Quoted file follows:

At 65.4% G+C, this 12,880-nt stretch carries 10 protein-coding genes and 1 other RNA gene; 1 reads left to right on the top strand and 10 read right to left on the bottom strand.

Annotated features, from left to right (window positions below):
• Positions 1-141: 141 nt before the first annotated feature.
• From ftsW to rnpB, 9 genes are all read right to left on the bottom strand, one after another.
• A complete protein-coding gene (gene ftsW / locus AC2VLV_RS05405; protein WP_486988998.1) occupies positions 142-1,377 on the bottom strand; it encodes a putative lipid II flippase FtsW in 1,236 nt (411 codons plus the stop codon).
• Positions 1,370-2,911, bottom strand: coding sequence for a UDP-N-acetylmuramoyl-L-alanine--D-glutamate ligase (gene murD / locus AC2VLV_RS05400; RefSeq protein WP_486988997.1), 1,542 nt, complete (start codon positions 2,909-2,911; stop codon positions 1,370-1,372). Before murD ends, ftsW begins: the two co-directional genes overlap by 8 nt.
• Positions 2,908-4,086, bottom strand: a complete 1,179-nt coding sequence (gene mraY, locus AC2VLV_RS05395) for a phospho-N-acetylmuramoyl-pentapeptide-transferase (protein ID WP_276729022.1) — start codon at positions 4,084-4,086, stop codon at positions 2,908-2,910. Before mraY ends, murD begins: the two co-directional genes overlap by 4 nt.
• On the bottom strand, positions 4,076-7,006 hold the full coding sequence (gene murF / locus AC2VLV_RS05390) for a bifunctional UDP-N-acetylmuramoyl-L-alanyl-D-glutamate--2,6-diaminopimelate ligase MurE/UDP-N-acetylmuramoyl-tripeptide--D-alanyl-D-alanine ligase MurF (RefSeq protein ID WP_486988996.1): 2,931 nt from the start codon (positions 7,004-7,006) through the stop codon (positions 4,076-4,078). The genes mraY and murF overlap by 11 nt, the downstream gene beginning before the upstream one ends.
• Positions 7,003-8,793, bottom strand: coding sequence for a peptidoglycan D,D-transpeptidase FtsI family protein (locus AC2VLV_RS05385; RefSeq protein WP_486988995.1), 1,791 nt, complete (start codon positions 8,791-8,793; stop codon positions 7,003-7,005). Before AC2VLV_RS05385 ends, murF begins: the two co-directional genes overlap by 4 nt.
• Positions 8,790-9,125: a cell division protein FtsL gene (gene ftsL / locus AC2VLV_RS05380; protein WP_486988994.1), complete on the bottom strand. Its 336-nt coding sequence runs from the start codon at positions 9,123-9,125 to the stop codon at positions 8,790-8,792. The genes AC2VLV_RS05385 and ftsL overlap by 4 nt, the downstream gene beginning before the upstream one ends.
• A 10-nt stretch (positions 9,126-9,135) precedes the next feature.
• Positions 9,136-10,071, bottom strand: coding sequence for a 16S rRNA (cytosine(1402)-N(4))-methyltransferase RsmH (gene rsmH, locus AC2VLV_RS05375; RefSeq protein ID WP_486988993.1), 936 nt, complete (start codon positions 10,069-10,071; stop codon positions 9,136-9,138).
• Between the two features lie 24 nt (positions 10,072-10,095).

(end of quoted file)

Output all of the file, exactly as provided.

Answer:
At 65.4% G+C, this 12,880-nt stretch carries 10 protein-coding genes and 1 other RNA gene; 1 reads left to right on the top strand and 10 read right to left on the bottom strand.

Annotated features, from left to right (window positions below):
• Positions 1-141: 141 nt before the first annotated feature.
• From ftsW to rnpB, 9 genes are all read right to left on the bottom strand, one after another.
• A complete protein-coding gene (gene ftsW / locus AC2VLV_RS05405; protein WP_486988998.1) occupies positions 142-1,377 on the bottom strand; it encodes a putative lipid II flippase FtsW in 1,236 nt (411 codons plus the stop codon).
• Positions 1,370-2,911, bottom strand: coding sequence for a UDP-N-acetylmuramoyl-L-alanine--D-glutamate ligase (gene murD / locus AC2VLV_RS05400; RefSeq protein WP_486988997.1), 1,542 nt, complete (start codon positions 2,909-2,911; stop codon positions 1,370-1,372). Before murD ends, ftsW begins: the two co-directional genes overlap by 8 nt.
• Positions 2,908-4,086, bottom strand: a complete 1,179-nt coding sequence (gene mraY, locus AC2VLV_RS05395) for a phospho-N-acetylmuramoyl-pentapeptide-transferase (protein ID WP_276729022.1) — start codon at positions 4,084-4,086, stop codon at positions 2,908-2,910. Before mraY ends, murD begins: the two co-directional genes overlap by 4 nt.
• On the bottom strand, positions 4,076-7,006 hold the full coding sequence (gene murF / locus AC2VLV_RS05390) for a bifunctional UDP-N-acetylmuramoyl-L-alanyl-D-glutamate--2,6-diaminopimelate ligase MurE/UDP-N-acetylmuramoyl-tripeptide--D-alanyl-D-alanine ligase MurF (RefSeq protein ID WP_486988996.1): 2,931 nt from the start codon (positions 7,004-7,006) through the stop codon (positions 4,076-4,078). The genes mraY and murF overlap by 11 nt, the downstream gene beginning before the upstream one ends.
• Positions 7,003-8,793, bottom strand: coding sequence for a peptidoglycan D,D-transpeptidase FtsI family protein (locus AC2VLV_RS05385; RefSeq protein WP_486988995.1), 1,791 nt, complete (start codon positions 8,791-8,793; stop codon positions 7,003-7,005). Before AC2VLV_RS05385 ends, murF begins: the two co-directional genes overlap by 4 nt.
• Positions 8,790-9,125: a cell division protein FtsL gene (gene ftsL / locus AC2VLV_RS05380; protein WP_486988994.1), complete on the bottom strand. Its 336-nt coding sequence runs from the start codon at positions 9,123-9,125 to the stop codon at positions 8,790-8,792. The genes AC2VLV_RS05385 and ftsL overlap by 4 nt, the downstream gene beginning before the upstream one ends.
• A 10-nt stretch (positions 9,126-9,135) precedes the next feature.
• Positions 9,136-10,071, bottom strand: coding sequence for a 16S rRNA (cytosine(1402)-N(4))-methyltransferase RsmH (gene rsmH, locus AC2VLV_RS05375; RefSeq protein ID WP_486988993.1), 936 nt, complete (start codon positions 10,069-10,071; stop codon positions 9,136-9,138).
• Between the two features lie 24 nt (positions 10,072-10,095).